My method or so I try to convince myself is to pray and get inspired from my prayer life and then write. It was said of A.W. Tozer that he lived in heaven six days a week and came down on Sunday to tell people what he saw. If I imitate this type of practice, then I will be fulfilling my calling.


Worship, Music and the Reformed Experience

One of the greatest things about being a Christian is the experience of Worship through Music.

My own personal experience with music is very profound, and the role of music in my personal sanctification process is quite significant. Music and sanctification, "I have never heard these two things put together in the same sentence" one might say. Well, I contend that seeing the sanctifying role of the experience of music and worship is important to understanding the reformed understanding of sanctification, especially the Edwardsian view of sanctification.

Jonathan Edwards has been called the greatest mind America ever produced by such men as the good doctor, Martyn Lloyd-Jones, and by one of the reformed world's favorite modern teacher-preacher, John Piper. To understand the theology of this great American thinker, it is important to understand his experience, his story.

Edward's Story of Personal Sanctification - His Method
It is said that Edwards would spend up to 17 hours in his study every day. if one were to read his journal he constantly says things like, "my being was filled with the knowledge of His excellencies today. I was brought low by my own sin but His grace was shown all the more bright in my eyes".

Here is a quote from Edward's journal(I will find more later):
"Tuesday, Jan. 8.
In the morning, had higher thoughts than usual of the excellency of Christ, and felt an unusual repentance of sin therefrom.
Wednesday, Jan. 9.
At night. Decayed. I am sometimes apt to think, that I have a great deal more of holiness than I really have. I find now and then that abominable corruption, which is directly contrary to what I read of eminent Christians. I do not seem to be half so careful to improve time, to do every thing quick, and in as short a time as I possibly can, nor to be perpetually engaged to think about religion, as I was yesterday and the day before, nor indeed as I have been at certain times, perhaps a twelvemonth ago. If my resolutions of that nature, from that time, had always been kept alive and awake, how much better might I have been than I now am! How deceitful is my heart! I take up a strong resolution, but how soon doth it weaken!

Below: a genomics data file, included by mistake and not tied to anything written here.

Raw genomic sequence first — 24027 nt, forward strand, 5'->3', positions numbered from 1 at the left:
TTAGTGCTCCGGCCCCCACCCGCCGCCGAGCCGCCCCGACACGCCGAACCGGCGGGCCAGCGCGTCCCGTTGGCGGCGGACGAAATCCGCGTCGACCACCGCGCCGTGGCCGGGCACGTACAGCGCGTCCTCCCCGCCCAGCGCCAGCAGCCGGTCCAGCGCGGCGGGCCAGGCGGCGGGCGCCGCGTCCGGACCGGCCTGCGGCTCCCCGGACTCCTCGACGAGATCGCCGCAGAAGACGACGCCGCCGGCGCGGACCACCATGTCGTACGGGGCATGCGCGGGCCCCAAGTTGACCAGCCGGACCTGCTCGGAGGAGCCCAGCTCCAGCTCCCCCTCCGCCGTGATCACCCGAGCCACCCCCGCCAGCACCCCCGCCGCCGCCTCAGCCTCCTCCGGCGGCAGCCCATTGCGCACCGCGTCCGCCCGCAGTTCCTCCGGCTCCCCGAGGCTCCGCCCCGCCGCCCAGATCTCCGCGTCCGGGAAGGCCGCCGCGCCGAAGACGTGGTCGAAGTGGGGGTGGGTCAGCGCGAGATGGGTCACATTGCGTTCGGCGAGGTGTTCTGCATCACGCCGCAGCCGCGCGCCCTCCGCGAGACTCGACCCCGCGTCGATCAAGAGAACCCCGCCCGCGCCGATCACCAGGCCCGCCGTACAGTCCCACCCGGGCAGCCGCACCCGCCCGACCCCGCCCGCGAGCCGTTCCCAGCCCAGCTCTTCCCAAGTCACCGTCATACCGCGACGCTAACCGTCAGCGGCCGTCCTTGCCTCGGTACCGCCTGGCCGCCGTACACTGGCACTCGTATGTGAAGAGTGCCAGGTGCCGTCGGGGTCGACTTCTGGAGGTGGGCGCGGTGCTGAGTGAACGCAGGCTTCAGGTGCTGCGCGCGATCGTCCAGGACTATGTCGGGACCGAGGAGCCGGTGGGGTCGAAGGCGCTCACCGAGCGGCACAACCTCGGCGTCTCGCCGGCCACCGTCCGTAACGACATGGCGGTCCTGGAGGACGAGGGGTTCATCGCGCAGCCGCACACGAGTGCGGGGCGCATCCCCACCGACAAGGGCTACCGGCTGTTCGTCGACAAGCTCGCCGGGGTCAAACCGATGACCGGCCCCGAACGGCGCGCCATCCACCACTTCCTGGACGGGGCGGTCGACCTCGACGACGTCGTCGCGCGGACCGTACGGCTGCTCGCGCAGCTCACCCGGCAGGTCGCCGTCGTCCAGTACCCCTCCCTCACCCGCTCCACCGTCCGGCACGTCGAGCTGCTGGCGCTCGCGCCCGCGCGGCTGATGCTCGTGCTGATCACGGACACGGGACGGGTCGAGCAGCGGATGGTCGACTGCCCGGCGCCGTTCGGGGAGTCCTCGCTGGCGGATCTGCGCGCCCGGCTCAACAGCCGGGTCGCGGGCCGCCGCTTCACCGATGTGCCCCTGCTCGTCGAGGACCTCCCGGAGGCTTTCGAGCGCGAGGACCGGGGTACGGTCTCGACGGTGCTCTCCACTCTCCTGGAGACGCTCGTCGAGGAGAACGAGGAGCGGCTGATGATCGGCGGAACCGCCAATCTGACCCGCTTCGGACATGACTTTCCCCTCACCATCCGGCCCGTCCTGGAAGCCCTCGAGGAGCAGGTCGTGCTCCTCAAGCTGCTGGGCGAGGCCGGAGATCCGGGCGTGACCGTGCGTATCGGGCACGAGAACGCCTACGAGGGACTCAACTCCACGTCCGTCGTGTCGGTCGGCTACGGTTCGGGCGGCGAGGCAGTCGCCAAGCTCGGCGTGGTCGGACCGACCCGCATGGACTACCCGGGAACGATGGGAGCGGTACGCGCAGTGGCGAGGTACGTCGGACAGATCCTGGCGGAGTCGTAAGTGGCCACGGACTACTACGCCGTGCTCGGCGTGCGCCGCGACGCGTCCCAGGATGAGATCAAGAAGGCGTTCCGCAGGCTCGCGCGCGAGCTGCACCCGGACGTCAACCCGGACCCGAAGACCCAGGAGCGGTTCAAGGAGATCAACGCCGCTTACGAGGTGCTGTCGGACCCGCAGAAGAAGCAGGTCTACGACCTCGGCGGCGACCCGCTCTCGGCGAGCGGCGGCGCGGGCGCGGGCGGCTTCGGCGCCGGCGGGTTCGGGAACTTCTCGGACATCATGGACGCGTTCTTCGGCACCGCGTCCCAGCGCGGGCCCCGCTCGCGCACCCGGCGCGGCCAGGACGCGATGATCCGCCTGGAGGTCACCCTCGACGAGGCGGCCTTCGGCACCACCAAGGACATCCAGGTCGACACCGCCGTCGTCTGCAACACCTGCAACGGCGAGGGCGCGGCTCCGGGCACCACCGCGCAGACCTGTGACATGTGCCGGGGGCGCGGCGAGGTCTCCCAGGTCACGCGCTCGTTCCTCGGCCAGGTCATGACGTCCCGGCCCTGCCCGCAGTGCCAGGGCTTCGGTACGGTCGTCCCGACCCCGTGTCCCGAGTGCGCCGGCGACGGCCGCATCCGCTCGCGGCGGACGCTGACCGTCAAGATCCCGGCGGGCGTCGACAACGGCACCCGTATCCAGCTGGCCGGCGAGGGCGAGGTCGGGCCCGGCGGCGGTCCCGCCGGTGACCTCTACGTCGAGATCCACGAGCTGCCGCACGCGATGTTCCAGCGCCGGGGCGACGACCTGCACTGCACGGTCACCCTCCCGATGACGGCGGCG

From the Journal of David Brainerd, compiled by Edwards:
”Saturday, Nov. 27.
Committed my soul to God with some degree of comfort; left New York about nine in the morning; came away with a distressing sense still of my unspeakable unworthiness. Surely I may well love all my brethren; for none of them all is so vile as I; whatever they do outwardly, yet it seems to me none is conscious of so much guilt before God. Oh my leanness, my barrenness, my carnality, and past bitterness, and want of a gospel-temper! These things oppress my soul. Rode from New York, thirty miles, to White Plains, and most of the way continued lifting up my heart to God for mercy and purifying grace: and spent the evening much dejected in spirit.”The three next days he continued in this frame, in a great sense of his own vileness, with an evident mixture of melancholy, in no small degree; but had some intervals of comfort, and God’s sensible presence with him.
“Wednesday, Dec. 1.
My soul breathed after God, in sweet spiritual and longing desires of conformity to him; my soul was brought to rest itself and all on his rich grace, and felt strength and encouragement to do or suffer any thing that Divine Providence should allot me. Rode about twenty miles from Stratfield to Newton.”